We also know she was Yahweh's consort from archealogical evidence. There are inscriptions mentioning "Yahweh and his Asherah" at Kuntillet 'Ajrud and Khirbet-el-Qom. There is a cultic stand at Taanach which has two Asherah scenes and two Yahweh scenes. Asherah is sometimes depicted as a tree (see Deuteronomy 16:21, 7:5, 12:3, 1 Kings 14:23, 14:15, 16:33, 2 Kings 17:10, 17:16, Proverbs 3:18, Sirach 24:13-22) while Yahweh was depicted as a sun horse. Female figurines have been found at many Israelite sites, including at the royal palace of Ramath Rachel, indicating that worship of a female deity was not limited to the common people. Horse figurines, some with sun disks around their heads, have also been found in Jerusalem, not far from the temple (see 2 Kings 23:11, Revelation 19:11-16).

In one version of 1 Enoch 10:1, the archangel who warns Noah about the Flood is named Istrael, the Greek version of the Hebrew Ishtarel which is very similar to the Babylonian goddess Ishtar who laments the Flood in the Epic of Gilgamesh.

Not only was Yahweh's female aspect called the Spirit of God or Wisdom in the Old Testament, but many early Christians considered the Holy Spirit of the trinity to be female. The greatest church in Byzantium was named Hagia Sophia after Wisdom. Words Matthew 23:34 attributes to Jesus are attributed to Wisdom in Luke 11:49 and Paul describes Jesus as the Wisdom of God in 1 Corinthians 1:24.

Chapter 5

The Prayer of Joseph, an early Jewish work which has not survived the ravages of time, but is quoted in part by Origen, says that the archangel Israel was chief captain of the heavenly hosts before coming to earth as Jacob. According to the gnostic text On the Origin of the World, Jesus became the angel Israel ('the man who sees God').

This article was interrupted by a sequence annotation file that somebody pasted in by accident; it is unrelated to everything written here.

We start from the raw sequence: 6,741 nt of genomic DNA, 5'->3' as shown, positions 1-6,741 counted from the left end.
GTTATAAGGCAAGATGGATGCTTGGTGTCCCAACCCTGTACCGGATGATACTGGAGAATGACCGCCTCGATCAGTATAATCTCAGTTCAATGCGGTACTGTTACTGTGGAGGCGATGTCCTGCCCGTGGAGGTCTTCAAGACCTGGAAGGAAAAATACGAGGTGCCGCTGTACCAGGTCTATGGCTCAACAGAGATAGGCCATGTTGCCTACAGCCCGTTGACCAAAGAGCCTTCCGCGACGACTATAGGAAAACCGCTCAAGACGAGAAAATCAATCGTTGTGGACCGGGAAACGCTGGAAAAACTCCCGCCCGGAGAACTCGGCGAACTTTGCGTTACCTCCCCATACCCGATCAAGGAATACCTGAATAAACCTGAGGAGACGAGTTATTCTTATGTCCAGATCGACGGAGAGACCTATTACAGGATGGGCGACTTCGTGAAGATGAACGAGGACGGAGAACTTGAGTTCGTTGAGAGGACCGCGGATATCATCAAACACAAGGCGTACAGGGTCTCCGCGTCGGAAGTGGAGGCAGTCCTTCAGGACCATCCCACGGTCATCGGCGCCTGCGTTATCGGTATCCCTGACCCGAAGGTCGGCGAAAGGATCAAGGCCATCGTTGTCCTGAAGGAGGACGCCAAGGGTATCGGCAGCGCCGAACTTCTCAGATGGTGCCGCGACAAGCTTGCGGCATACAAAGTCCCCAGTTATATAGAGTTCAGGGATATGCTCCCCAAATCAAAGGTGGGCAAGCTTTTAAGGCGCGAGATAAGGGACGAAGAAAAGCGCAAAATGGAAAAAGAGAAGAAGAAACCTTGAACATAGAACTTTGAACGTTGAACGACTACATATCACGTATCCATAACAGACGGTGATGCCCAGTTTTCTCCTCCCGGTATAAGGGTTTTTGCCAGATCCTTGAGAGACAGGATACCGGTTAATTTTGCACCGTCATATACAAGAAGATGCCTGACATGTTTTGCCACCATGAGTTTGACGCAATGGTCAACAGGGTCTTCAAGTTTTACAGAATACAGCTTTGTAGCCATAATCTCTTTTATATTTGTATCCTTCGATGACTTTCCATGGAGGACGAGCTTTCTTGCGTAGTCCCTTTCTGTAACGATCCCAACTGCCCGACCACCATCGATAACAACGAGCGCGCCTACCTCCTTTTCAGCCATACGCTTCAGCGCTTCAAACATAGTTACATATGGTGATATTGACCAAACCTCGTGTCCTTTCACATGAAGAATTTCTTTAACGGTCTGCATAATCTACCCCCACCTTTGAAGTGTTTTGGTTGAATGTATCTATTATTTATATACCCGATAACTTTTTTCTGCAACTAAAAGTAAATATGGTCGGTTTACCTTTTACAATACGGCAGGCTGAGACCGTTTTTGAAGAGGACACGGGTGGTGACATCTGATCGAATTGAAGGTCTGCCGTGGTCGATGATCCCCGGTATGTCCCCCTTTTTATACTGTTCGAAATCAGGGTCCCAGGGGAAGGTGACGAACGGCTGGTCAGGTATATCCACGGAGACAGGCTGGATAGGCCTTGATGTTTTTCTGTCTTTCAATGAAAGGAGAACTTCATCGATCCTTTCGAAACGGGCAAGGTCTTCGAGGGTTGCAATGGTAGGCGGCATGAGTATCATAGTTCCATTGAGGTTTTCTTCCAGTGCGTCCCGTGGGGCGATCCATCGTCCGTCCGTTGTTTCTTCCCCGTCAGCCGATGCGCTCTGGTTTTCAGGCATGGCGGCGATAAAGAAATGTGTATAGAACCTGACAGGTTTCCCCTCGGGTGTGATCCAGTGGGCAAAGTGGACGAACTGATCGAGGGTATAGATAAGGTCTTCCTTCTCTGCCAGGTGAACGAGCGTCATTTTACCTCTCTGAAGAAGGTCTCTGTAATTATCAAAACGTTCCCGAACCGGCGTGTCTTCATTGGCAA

The angel Jaoel, Joel, or Yahoel (whose name is a combination of Yahweh and El) is described in the Apocalypse of Abraham as being robed in purple with a rainbow turban. He carries a golden scepter, and has white hair and a body like sapphire. He lives in the seventh heaven. This angel also appears in the Slavonic Life of Adam and Eve 31 and the Apocalypse of Moses 43:15. In 3 Enoch, this archangel reveals that he is better known as Metatron, and he used to be the man known as Enoch (3 Enoch 4:3). Metatron is also mentioned in b. Sanhedrin 38b.

In apocalyptic writings, humans are referred to as animals and angels are referred to as men. Thus, when Noah is born a bull and becomes a man (1 Enoch 89:1) and Moses is a sheep who becomes a man (1 Enoch 89:36), what's really being described is the process of them becoming angels. The New Testament describes Jesus going through a similar transformation (Philippians 2:9-11).

Metatron is known as the Little Yahweh, which implies there were two Yahwehs. Many early Christian and gnostic texts refer to two different Lords or Yahwehs (Pistis Sophia, Book of Jeu, Gannat Bussame, Sirach 51:10, Ascension of Isaiah 9:40, 10:7, Eusebius, 1 Corinthians 8:5-6)